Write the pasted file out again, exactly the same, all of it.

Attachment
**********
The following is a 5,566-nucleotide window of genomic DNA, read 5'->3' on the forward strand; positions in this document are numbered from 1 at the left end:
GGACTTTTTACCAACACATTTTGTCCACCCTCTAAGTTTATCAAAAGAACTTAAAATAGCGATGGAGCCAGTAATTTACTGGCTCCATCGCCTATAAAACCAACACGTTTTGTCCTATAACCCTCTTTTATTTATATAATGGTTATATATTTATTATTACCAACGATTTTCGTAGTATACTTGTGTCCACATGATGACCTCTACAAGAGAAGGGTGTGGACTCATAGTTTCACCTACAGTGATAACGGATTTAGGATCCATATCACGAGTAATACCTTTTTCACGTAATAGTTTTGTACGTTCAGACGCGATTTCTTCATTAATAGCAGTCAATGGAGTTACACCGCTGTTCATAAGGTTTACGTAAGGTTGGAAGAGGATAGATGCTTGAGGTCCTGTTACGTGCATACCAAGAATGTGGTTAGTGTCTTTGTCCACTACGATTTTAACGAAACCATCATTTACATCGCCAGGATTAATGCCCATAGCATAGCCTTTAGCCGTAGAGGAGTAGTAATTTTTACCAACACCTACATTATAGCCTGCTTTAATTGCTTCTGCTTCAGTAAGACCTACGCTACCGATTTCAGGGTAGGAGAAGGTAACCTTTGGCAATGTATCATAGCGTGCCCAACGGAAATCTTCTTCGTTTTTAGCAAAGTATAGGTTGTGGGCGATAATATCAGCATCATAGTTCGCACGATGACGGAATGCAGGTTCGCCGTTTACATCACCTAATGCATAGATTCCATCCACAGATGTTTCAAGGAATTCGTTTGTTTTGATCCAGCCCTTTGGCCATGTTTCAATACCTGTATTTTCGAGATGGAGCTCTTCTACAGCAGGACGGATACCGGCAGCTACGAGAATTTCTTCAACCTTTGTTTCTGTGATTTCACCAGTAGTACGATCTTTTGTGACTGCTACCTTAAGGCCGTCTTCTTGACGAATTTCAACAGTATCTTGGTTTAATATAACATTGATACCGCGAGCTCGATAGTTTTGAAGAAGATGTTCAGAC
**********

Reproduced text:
The following is a 5,566-nucleotide window of genomic DNA, read 5'->3' on the forward strand; positions in this document are numbered from 1 at the left end:
GGACTTTTTACCAACACATTTTGTCCACCCTCTAAGTTTATCAAAAGAACTTAAAATAGCGATGGAGCCAGTAATTTACTGGCTCCATCGCCTATAAAACCAACACGTTTTGTCCTATAACCCTCTTTTATTTATATAATGGTTATATATTTATTATTACCAACGATTTTCGTAGTATACTTGTGTCCACATGATGACCTCTACAAGAGAAGGGTGTGGACTCATAGTTTCACCTACAGTGATAACGGATTTAGGATCCATATCACGAGTAATACCTTTTTCACGTAATAGTTTTGTACGTTCAGACGCGATTTCTTCATTAATAGCAGTCAATGGAGTTACACCGCTGTTCATAAGGTTTACGTAAGGTTGGAAGAGGATAGATGCTTGAGGTCCTGTTACGTGCATACCAAGAATGTGGTTAGTGTCTTTGTCCACTACGATTTTAACGAAACCATCATTTACATCGCCAGGATTAATGCCCATAGCATAGCCTTTAGCCGTAGAGGAGTAGTAATTTTTACCAACACCTACATTATAGCCTGCTTTAATTGCTTCTGCTTCAGTAAGACCTACGCTACCGATTTCAGGGTAGGAGAAGGTAACCTTTGGCAATGTATCATAGCGTGCCCAACGGAAATCTTCTTCGTTTTTAGCAAAGTATAGGTTGTGGGCGATAATATCAGCATCATAGTTCGCACGATGACGGAATGCAGGTTCGCCGTTTACATCACCTAATGCATAGATTCCATCCACAGATGTTTCAAGGAATTCGTTTGTTTTGATCCAGCCCTTTGGCCATGTTTCAATACCTGTATTTTCGAGATGGAGCTCTTCTACAGCAGGACGGATACCGGCAGCTACGAGAATTTCTTCAACCTTTGTTTCTGTGATTTCACCAGTAGTACGATCTTTTGTGACTGCTACCTTAAGGCCGTCTTCTTGACGAATTTCAACAGTATCTTGGTTTAATATAACATTGATACCGCGAGCTCGATAGTTTTGAAGAAGATGTTCAGAC